Like many, George Canino’s path to service began with his family. His father, a retired member of the U.S. Air Force, sparked his interest in the military at a young age. Canino’s father was stationed in Madrid, Spain, while in…
Brian Turner, Poet and Veteran, to Read at Syracuse Symposium Nov. 20
Syracuse Symposium continues its theme of “Perspective” with a special reading by U.S. Army veteran Brian Turner, who has turned his wartime experiences into some of today’s most acclaimed poetry.
Turner will likely read from his bestselling memoir, “My Life As a Foreign Country” (W.W. Norton, 2014), and his two poetry collections, “Here, Bullet” (2005) and “Phantom Noise” (2010), both published by Alice James Books, on Thursday, Nov. 20, at 7 p.m. at the Downtown Writer’s Center (DWC) of the YMCA’s Arts Branch. The event is free and open to the public, but seating is limited. For more information, call 315-443-7192.
DWC is located at 340 Montgomery St., Syracuse.
Turner’s reading is part of Syracuse Symposium, which is organized and presented by the Syracuse University Humanities Center, and the DWC’s Visiting Author Reading Series. This year marks the fourth that both organizations have worked together to bring celebrated writers to the area.
“I am pleased with how our relationship with DWC has grown,” says Gerald R. Greenberg, senior associate dean of the College of Arts and Sciences and interim director of the Humanities Center. “These readings provide an important literary connection between campus and the City of Syracuse. No doubt that Brian Turner’s visit will appeal to a wide cross-section of people.”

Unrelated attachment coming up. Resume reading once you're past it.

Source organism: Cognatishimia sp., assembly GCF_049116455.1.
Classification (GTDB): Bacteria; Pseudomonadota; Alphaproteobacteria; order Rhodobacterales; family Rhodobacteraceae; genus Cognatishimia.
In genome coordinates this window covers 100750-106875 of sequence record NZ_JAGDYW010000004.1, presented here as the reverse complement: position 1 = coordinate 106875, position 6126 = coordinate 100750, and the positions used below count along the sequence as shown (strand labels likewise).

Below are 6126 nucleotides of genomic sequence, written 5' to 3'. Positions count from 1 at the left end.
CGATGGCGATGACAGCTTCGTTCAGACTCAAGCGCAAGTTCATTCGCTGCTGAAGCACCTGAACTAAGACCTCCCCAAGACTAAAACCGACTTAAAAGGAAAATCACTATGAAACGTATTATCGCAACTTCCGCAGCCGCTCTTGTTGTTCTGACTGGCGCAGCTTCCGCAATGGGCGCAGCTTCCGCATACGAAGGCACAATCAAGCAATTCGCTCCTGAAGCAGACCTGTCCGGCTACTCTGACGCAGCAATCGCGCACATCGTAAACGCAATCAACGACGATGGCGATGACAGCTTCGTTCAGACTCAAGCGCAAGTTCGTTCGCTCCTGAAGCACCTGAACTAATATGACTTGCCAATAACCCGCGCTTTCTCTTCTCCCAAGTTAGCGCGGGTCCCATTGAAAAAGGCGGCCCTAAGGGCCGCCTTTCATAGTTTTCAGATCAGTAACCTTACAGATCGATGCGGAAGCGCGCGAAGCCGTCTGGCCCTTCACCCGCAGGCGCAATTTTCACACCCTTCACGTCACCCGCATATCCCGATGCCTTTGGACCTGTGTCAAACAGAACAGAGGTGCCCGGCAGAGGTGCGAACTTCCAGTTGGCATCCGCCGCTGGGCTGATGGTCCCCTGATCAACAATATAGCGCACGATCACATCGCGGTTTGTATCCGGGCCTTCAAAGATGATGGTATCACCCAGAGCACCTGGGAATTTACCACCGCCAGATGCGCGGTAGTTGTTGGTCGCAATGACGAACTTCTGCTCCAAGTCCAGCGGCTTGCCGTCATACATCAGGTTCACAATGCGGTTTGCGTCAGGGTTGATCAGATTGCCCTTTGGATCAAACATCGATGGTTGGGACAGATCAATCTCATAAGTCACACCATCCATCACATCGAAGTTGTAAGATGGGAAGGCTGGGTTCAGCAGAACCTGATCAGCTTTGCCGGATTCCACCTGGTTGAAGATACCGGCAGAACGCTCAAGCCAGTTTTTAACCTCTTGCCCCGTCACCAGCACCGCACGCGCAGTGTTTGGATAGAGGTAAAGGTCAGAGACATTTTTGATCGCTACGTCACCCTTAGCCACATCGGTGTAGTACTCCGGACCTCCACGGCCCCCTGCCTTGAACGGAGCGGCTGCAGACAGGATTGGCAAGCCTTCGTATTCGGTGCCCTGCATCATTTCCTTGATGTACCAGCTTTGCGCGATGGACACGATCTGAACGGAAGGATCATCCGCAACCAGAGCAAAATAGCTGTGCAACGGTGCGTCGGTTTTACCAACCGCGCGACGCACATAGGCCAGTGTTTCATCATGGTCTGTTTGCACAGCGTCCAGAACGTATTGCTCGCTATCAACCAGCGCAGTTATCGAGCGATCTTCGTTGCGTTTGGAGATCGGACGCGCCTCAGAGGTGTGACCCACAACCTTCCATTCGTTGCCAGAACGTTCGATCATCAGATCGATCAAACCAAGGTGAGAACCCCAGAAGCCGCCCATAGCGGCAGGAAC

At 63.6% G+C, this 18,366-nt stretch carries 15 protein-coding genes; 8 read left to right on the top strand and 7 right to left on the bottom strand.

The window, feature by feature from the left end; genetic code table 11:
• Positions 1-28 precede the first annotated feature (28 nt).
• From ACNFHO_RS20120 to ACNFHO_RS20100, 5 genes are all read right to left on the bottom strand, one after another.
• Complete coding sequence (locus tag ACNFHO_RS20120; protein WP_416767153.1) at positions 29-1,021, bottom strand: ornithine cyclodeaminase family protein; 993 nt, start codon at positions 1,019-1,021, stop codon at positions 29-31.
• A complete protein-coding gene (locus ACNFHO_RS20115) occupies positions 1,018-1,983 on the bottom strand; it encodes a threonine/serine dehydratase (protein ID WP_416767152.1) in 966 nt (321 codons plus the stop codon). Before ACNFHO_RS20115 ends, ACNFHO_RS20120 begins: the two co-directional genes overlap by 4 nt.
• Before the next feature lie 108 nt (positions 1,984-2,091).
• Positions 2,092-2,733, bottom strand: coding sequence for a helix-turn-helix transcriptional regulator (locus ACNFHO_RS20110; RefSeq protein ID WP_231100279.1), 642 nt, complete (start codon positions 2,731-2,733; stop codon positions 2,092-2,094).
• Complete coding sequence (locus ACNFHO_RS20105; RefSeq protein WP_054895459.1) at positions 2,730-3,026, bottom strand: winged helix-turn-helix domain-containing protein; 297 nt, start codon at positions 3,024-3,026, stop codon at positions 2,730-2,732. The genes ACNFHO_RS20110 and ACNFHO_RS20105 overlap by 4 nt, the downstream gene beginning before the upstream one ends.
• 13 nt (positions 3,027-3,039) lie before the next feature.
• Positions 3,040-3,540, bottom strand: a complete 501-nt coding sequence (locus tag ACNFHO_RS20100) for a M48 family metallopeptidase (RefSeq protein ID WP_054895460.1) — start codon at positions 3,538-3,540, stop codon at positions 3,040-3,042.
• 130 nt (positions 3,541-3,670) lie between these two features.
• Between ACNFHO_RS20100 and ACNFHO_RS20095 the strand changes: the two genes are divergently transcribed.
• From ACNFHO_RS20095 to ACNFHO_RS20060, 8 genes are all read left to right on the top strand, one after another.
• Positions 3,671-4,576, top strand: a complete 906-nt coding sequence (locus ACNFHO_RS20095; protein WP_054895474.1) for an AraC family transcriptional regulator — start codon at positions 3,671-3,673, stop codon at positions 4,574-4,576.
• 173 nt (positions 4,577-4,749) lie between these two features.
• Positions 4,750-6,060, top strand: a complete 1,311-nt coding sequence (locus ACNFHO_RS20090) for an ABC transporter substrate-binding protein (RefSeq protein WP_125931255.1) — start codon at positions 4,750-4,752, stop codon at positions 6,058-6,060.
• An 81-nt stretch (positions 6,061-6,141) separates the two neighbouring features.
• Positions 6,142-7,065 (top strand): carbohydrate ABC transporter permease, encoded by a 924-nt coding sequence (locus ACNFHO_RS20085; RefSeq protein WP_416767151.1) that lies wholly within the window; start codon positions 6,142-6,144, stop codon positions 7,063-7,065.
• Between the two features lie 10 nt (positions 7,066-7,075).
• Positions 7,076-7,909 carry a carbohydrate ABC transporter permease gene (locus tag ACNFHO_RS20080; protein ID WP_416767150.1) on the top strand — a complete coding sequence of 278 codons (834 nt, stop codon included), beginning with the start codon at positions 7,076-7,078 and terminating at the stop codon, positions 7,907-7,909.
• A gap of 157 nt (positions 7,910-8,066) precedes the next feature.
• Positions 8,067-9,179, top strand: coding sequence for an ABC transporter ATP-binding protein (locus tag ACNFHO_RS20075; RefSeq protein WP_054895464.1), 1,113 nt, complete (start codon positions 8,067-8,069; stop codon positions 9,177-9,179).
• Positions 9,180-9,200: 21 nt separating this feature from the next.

A seven-year Army veteran, Turner was deployed with the 10th Mountain Division of Fort Drum for two years in the conflict in Bosnia, before heading to Iraq for a year, where he served as an infantry team leader with the 3rd Stryker Brigade Combat Team, 2nd Infantry Division.
In “My Life as a Foreign Country,” Turner departs from verse to deliver a personalized account of his wartime years and the adjustment afterward to civilian life—a transition with which many veterans struggle. He also reflects on the veteran experience through the eyes of his grandfather, father and uncle, drawing parallels among them and those whom have experienced war, in general.
Prior to enlisting, Turner earned an M.F.A. in poetry from the University of Oregon, where he studied with T.R. Hummer, another visiting poet in this fall’s DWC series. A resident of Orlando, Fla., Turner directs the M.F.A. program at Sierra Nevada College in Lake Tahoe; and is a contributing editor to The Normal School, a literary journal published by the California State University, Fresno.
Phil Memmer is executive director of the YMCA Arts Branch and founding director of the DWC. “We’re excited to reunite with the Humanities Center for Syracuse Symposium. These collaborations are becoming something of a fall tradition around here, and Brian’s visit is being eagerly anticipated,” he says.
Memmer says DWC maintains close ties with the Syracuse Veterans’ Writing Group, which meets monthly at the University and is one of several campus programs that supports veterans of all branches and eras of military service. In turn, several members of the Veterans’ Writing Group regularly attend DWC classes.
Turner’s books will be sold before and after the reading, which includes a brief Q&A session.